“Three may keep a secret, if two of them are dead.”
― Benjamin Franklin, Poor Richard's Almanack

Secret storage and delivery to applications can be solved in many ways, with them all lying on a spectrum of security, convenience, and sophistication. Until the advent of secrets management services like Vault, many other methods followed no real standard approach or best practice. Some of the most common ways are:

Modern secrets management technologies leave us no excuse but to take a more mature stance of the storage and distribution of secrets. Finding the right method for your team is essential in encouringing best practices. For us, we saw the opportunity to level up and use Vault when we were migrating to Kubernetes.

Our goal was to set up a secrets storage infrastructure within Kubernetes which is secure and very easy to use.

We found that while there was plenty of documentation for each component, practical guides to a full setup within Kubernetes were lacking. That is the aim of this blog post.


These instructions assume that you have a kubernetes cluster, and have a fundamental grasp of volumes, config maps and secrets. You should also be able to bring up a Vault server on the cluster, edit the config, and persist it too.

Architecture Overview

The goals of our architecture are as follows:

  1. Secrets should be served on our cluster internally.
  2. Secrets should be encrypted at rest and in transit.
  3. All applications deployed to the infrastructure should be granted access to the secrets they need automatically and securely.

Note that the first point implies we will not be exposing Vault to the outside world. This was the best solution for us because all of our applications using secrets will live within the same Kubernetes cluster and we had no need to expose Vault and increase the attack surface of the architecture.

Securing Vault Communications with HTTPS

Bootstrapping Vault as a CA

Since we want the internal communications with Vault to be secured, we must have the certificates signed by a Certificate Authority (CA). The hard part was getting set up without having access to an external CA. Fortunately, we can use Vault's capabilities to act as a CA to sign it's own certificates as part of a bootstrapping process. This was a largely undocumented process and so we leave the following instructions to lend later wanderers some clarity.

What did you see


At the end of this process you should have an instance of Vault running over HTTPS, with its certificate signed by its own CA.


  • Start Vault with TLS disabled (this is safe initially,
    because we aren't yet using it to store secrets). Your config will look something like this:
listener "tcp" {
  address = "localhost:8200"
  tls_disable = 1

storage "file" {
  path = "/vault/data"
  • Mount its pki backend.
  • Create a root certificate.
  • Use that to sign an intermediate CA.
  • Store that chain as the CA certificate for later use by services.
  • Use that to sign a CSR for the Vault service itself.
  • Store the private key and newly signed certificate in the Vault config volume
    mount (this is the only place where we have a secret stored within our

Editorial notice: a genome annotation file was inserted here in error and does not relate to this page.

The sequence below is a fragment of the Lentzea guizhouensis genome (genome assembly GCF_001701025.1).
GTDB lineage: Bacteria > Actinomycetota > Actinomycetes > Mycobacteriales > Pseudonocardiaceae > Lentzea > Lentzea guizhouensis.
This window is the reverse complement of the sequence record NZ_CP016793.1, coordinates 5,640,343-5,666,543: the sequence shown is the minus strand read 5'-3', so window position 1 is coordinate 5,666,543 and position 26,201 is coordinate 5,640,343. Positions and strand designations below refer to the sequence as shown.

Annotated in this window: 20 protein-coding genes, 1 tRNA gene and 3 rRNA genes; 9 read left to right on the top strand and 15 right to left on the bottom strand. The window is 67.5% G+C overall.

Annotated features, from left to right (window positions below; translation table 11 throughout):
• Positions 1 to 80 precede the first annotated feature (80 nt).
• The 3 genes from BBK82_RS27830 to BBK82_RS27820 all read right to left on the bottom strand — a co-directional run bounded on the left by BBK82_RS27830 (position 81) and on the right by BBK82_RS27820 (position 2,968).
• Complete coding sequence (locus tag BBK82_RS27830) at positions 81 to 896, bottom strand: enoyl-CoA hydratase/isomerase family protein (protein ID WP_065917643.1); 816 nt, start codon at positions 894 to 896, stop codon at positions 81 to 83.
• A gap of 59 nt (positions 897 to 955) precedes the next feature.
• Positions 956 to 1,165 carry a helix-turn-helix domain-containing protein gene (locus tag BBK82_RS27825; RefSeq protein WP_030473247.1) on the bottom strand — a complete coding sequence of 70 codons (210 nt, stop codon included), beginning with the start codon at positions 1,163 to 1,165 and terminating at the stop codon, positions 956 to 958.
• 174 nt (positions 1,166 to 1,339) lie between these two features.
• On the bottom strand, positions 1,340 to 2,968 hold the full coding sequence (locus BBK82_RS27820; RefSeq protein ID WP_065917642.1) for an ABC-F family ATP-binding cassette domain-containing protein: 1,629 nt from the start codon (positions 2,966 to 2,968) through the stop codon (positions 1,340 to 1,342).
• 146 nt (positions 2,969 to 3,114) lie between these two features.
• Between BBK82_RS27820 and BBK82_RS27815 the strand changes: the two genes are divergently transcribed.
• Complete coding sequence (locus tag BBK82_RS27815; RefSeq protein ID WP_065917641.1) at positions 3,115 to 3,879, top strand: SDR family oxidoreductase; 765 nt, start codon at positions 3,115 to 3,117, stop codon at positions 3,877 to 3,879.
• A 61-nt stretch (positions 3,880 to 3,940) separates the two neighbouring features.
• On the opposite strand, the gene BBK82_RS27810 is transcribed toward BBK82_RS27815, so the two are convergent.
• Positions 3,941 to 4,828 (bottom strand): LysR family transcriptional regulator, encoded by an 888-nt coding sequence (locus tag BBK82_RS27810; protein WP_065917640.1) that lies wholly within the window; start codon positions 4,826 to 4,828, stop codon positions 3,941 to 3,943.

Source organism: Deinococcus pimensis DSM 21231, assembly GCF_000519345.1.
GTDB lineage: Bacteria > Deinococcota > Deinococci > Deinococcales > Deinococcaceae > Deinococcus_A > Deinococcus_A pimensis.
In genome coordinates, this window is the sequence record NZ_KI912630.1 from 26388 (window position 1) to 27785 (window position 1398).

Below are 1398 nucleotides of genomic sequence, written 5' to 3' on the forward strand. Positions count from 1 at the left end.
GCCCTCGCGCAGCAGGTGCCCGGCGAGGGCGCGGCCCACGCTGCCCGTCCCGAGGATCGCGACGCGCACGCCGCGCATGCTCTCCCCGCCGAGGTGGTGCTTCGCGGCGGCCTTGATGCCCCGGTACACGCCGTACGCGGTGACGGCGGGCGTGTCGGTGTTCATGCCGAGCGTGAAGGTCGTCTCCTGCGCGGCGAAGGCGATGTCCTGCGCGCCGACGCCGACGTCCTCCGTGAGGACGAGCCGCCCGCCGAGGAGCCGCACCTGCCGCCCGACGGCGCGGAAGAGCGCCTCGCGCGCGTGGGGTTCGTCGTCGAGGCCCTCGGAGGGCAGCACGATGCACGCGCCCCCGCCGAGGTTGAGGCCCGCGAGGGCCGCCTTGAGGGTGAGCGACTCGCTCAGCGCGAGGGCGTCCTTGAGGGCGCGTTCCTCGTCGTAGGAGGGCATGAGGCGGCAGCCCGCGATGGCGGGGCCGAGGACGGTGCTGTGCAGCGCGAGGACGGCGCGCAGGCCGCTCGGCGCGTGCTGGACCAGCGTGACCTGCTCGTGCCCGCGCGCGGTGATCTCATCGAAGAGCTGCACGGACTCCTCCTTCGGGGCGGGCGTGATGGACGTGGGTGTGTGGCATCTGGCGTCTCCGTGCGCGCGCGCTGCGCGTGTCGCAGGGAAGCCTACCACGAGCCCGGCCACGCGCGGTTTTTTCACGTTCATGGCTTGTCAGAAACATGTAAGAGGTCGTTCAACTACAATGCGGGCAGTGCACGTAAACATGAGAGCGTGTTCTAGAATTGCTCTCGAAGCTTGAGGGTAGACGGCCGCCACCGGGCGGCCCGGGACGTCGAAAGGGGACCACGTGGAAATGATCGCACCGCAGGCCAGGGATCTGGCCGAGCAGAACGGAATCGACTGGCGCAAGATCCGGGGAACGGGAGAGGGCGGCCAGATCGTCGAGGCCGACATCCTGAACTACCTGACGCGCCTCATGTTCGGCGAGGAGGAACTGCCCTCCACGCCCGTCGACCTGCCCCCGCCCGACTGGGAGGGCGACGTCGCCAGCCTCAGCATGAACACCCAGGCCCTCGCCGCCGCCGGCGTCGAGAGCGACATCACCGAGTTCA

infrastructure that is not stored in Vault).

We automated these last steps with a script (adapted from here). Note that in the following, vault.default.svc.cluster.local is the DNS name
supplied to the vault service in the default namespace. This hostname will
always be the form [your_service_name].[your_namespace].svc.cluster.local:

# We need to point the Vault client to the endpoint over plain HTTP for now
export VAULT_ADDR=

# Create a Root CA that expires in 10 years:
vault mount -path=root-ca -max-lease-ttl=87600h pki

# Generate the root certificate:
vault write root-ca/root/generate/internal common_name="Root CA" ttl=87600h exclude_cn_from_sans=true

# Set up the URLs:
vault write root-ca/config/urls issuing_certificates="https://vault.default.svc.cluster.local:8200/v1/root-ca/ca" \

# Create the Intermediate CA that expires in 5 years:
vault mount -path=intermediate-ca -max-lease-ttl=43800h pki

# Generate a Certificate Signing Request:
vault write -format=json intermediate-ca/intermediate/generate/internal \
    common_name="Intermediate CA" ttl=43800h exclude_cn_from_sans=true \
    | jq -r .data.csr > intermediate.csr

# Ask the Root to sign it:
vault write -format=json root-ca/root/sign-intermediate \
    csr=@intermediate.csr use_csr_values=true exclude_cn_from_sans=true \
    | jq -r .data.certificate > signed.crt

# Send the stored certificate back to Vault:
vault write intermediate-ca/intermediate/set-signed certificate=@signed.crt

# Set up URLs:
vault write intermediate-ca/config/urls issuing_certificates="https://vault.default.svc.cluster.local:8200/v1/intermediate-ca/ca" \

# Create a role that permits the Vault Server to generate certificates
# signed by the intermediate CA
vault write intermediate-ca/roles/vault \
      allowed_domains="vault.default.svc.cluster.local" \
      allow_subdomains="true" allow_bare_domains="true" max_ttl="72h"

# Issue the newly signed cert for the vault server
vault write intermediate-ca/issue/vault \

You'll need to combine the root and intermediate CA certs to create the overall CA cert chain which will be used to verify Vault's cert later. It will look something like this:

KIIMass... (root CA cert)
KIICa12... (intermediate CA cert)

Store this file as we'll need it later.

The final private key in the above should be stored, and the certificate stored with the chain we just stored appended. It will look something like this:

KIIMass... (root CA cert)
KIICa12... (intermediate CA cert)
KII12va... (TLS cert)
  • Restart vault with TLS enabled and the config set to find the key and certificate. You'll need to update your config maps and secrets in your Kubernetes deployments. Set the Vault config to look something like this:
listener "tcp" {
  address = "localhost:8200"
  tls_cert_file = "/vault/config/cert.pem"
  tls_key_file = "/vault/config/cert.key"

storage "file" {
  path = "/vault/data"

Now Vault is up and running over HTTPS!

Service Communication with Vault